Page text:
Friday Fellow: Tapeti

by Piter Kehoma Boll

What would be better to celebrate Easter than bringing a bunny to the Friday Fellow?

Meet the tapeti (Sylvilagus brasiliensis), also known as forest rabbit or forest cotton tail. It is a very cute rabbit found from southeastern Mexico to northern Argentina and southern Brazil, being the most widespread rabbit species in South America.

Cute as any rabbit, the tapeti is also well camouflaged. Photo by Dick Culbert.

Cute as any rabbit, the tapeti is also well camouflaged. Photo by Dick Culbert.

Measuring around 30 cm in length and having a brown dorsum with black speckles, the tapeti can hide itself easily in its environment, which includes forests, savannas and grasslands from the sea level up to 4,800 m of altitude. The camouflaged appearance is probably the reason why it is so rarely spotted, even though it is a very common species. The fact that it is mainly active during dawn and dusk may also lower the chances to see it properly. The IUCN classify it as “Least Concern”.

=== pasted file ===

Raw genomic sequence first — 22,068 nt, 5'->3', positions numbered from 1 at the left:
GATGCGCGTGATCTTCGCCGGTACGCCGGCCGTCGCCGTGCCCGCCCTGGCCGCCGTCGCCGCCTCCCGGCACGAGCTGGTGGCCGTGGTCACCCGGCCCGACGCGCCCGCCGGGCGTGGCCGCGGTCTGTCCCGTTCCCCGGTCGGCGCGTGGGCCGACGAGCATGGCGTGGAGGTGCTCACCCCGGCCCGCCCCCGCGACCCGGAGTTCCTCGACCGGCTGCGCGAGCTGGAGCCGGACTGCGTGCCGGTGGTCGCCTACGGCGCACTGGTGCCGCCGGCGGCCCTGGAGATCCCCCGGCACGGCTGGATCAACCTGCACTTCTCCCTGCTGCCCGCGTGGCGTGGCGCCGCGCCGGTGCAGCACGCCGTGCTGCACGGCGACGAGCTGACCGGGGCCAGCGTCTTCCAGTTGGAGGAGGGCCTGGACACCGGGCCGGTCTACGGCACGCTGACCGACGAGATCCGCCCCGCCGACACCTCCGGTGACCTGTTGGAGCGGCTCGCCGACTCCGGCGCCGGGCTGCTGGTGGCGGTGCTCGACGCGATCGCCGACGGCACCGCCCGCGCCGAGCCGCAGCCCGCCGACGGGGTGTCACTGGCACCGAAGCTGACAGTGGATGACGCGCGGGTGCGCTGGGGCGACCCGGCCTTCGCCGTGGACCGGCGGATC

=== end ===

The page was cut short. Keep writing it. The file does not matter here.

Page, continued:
If you live in South or Central America, try to pay attention while walking in the wilderness. Maybe you have the opportunity to spot one.

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References:

Wikipedia. Tapeti. Available at: < https://en.wikipedia.org/wiki/Tapeti >. Access on March 24, 2016.

EOL – Encyclopedia of Life. Sylvilagus brasiliensis. Available at: < http://eol.org/pages/118008/ >. Access on March 24, 2016.

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Filed under Friday Fellow, mammals

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